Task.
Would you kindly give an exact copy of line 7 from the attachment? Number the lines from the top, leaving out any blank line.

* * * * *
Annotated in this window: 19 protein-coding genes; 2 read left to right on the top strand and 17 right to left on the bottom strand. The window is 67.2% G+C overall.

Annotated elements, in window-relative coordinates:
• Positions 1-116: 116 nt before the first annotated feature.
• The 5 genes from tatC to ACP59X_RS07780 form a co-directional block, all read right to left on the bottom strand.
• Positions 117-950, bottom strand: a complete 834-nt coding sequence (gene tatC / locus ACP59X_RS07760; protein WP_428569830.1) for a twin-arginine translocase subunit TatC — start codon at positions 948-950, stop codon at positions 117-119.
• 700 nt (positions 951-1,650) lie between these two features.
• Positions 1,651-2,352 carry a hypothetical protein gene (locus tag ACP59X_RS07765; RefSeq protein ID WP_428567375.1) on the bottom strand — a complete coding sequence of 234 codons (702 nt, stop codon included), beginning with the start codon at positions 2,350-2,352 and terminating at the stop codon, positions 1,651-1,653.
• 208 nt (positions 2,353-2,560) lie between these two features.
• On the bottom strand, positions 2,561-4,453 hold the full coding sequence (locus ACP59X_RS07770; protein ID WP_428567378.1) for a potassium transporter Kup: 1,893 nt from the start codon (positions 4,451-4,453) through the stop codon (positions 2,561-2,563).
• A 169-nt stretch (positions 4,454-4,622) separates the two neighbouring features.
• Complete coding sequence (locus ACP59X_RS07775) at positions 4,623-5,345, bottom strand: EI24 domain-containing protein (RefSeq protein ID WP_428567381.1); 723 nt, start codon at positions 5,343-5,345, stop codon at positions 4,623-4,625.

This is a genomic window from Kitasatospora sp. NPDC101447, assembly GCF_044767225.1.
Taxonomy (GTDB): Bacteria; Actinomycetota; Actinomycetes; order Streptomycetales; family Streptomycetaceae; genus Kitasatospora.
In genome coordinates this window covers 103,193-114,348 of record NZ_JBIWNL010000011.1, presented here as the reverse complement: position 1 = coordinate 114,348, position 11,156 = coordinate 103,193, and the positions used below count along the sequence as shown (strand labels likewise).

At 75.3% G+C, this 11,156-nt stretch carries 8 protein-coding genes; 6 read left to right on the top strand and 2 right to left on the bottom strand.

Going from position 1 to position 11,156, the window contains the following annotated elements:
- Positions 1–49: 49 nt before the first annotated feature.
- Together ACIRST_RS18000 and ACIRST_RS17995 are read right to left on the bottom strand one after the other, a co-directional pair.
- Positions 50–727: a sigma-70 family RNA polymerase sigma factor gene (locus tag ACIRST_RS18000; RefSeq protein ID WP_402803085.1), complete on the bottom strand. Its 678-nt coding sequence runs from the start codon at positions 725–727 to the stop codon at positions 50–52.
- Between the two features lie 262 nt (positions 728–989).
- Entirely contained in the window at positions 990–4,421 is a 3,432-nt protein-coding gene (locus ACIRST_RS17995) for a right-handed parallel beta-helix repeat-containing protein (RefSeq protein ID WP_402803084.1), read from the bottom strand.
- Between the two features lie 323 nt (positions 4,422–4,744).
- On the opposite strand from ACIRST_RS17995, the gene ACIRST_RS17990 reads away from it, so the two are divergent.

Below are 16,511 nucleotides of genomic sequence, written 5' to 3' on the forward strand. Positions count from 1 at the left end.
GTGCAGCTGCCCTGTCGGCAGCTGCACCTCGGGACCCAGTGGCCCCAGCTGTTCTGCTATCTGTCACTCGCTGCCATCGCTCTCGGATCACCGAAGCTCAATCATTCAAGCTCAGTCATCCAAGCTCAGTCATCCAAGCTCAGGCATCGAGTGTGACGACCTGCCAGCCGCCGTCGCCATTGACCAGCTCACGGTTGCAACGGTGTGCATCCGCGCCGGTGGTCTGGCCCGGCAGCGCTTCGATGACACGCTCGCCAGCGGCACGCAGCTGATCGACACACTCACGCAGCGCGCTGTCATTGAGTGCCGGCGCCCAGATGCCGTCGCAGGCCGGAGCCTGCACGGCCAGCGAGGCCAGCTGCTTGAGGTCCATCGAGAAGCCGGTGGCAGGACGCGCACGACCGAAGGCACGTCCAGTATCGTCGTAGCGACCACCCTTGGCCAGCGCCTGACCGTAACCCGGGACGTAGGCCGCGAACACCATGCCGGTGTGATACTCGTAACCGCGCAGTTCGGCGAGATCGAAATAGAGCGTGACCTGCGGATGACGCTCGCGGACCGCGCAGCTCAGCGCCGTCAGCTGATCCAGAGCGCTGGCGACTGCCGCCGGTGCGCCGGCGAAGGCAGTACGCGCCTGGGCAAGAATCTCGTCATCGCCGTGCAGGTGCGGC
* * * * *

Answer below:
• Positions 1,651-2,352 carry a hypothetical protein gene (locus tag ACP59X_RS07765; RefSeq protein ID WP_428567375.1) on the bottom strand — a complete coding sequence of 234 codons (702 nt, stop codon included), beginning with the start codon at positions 2,350-2,352 and terminating at the stop codon, positions 1,651-1,653.